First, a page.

Seattle City Light has become the nation's first major utility to cut its net greenhouse-gas emissions to zero, courtesy of plentiful hydropower...

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Seattle City Light has become the nation’s first major utility to cut its net greenhouse-gas emissions to zero, courtesy of plentiful hydropower, conservation and payments to companies to cut their emissions when City Light couldn’t, city officials announced Wednesday.

The achievement for a utility with 370,000 customers was trumpeted by Mayor Greg Nickels, who has made global warming a priority issue.

“We have a fundamental belief that we can power the city without toasting the planet,” Nickels said at a news conference at City Light’s control center in Ballard.

Greenhouse gases, particularly carbon dioxide, are thought to be an important factor in climate change because they trap heat inside the Earth’s atmosphere.

The reductions achieved by City Light since 2000 represent the equivalent of taking nearly 140,000 cars off the road.

Global warming can affect snowpack that feeds water to dams, the chief source of the city’s energy, Nickels said. That reliance on hydropower means the utility was not a major emitter of greenhouse gases. But the achievement might offer an example to other utilities, said City Light Superintendent Jorge Carrasco.

Clark Williams-Derry, a research director for the Seattle think tank Northwest Environment Watch, agreed.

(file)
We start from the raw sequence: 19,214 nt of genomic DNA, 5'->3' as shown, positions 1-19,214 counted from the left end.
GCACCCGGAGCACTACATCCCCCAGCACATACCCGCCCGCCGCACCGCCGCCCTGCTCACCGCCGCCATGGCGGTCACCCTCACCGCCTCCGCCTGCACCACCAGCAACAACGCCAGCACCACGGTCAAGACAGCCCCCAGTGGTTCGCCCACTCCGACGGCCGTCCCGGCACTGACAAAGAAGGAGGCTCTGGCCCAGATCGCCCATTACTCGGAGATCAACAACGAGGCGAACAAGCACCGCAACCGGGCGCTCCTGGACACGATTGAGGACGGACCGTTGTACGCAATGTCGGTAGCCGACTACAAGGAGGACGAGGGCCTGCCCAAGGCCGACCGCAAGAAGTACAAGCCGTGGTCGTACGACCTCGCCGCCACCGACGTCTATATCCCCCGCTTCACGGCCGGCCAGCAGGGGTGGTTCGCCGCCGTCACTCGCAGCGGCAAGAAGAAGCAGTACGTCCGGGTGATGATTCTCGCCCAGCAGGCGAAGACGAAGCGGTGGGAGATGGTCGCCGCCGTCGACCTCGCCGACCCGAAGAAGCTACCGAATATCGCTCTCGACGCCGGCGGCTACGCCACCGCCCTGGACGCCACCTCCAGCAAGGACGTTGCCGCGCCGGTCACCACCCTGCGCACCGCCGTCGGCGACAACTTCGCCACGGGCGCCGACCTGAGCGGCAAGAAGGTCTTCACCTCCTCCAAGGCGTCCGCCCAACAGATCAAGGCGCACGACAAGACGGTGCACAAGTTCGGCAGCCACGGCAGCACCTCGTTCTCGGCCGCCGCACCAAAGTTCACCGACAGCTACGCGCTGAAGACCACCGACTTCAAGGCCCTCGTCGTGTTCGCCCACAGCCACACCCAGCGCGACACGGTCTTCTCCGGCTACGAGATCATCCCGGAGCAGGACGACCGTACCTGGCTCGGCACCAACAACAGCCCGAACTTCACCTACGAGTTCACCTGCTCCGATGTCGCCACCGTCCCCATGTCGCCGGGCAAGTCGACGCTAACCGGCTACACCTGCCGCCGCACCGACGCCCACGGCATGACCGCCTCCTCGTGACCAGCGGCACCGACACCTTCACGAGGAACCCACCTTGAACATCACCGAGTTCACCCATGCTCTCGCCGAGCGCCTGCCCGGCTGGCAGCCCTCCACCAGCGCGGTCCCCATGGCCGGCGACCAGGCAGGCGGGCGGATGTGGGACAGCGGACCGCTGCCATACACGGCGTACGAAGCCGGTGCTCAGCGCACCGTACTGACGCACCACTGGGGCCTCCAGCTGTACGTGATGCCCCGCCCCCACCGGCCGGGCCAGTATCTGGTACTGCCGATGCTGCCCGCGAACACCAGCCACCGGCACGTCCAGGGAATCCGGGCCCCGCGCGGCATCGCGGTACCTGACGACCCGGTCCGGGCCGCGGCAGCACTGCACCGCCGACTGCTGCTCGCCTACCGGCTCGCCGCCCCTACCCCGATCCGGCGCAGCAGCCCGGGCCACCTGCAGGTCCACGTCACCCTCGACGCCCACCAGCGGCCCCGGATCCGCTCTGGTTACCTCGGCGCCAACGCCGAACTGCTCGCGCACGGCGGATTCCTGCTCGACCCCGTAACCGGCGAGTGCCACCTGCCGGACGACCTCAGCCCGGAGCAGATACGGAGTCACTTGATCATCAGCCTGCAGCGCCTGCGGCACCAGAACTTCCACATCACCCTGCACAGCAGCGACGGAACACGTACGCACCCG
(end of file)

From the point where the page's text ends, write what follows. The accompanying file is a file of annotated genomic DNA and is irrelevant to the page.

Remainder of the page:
“It may not be that every utility everywhere in the country can reach this goal,” he said. “But what they show is you can do better, you can make some progress.” In 2000, the utility’s operations, such as the trucks it uses, and the power it purchased, generated the equivalent of 636,000 metric tons of carbon dioxide per year, according to City Light.

By 2005, that had fallen to 200,000 metric tons, due almost entirely to the city selling its share in a coal-fueled power plant in Centralia, Lewis County. To eliminate that last 200,000 tons, the city paid hundreds of thousands of dollars to other companies and agencies to act as surrogates by cutting their emissions.

For example, City Light is helping to pay for low-emission biodiesel fuel for garbage trucks in South Seattle, city government diesel vehicles and King County Metro buses. The utility also helped pay to enable Princess Cruises ships to shut off their diesel engines and plug into the city electrical grid while docked in Seattle.

All those measures cost roughly $600,000, said Lynn Best, City Light’s director of environmental affairs.

The city also recently reached a deal with Delaware-based DuPont Fluorochemicals to cut that company’s emissions for a payment from the city. Seattle City Light officials Wednesday declined to say how much the utility paid DuPont, saying the contract prohibits releasing its terms. In all, the utility budgeted $756,000 per year for 2005 and 2006 to pay others to cut emissions. That breaks down to about $2 per customer annually, according to the utility.

Warren Cornwall: 206-464-2311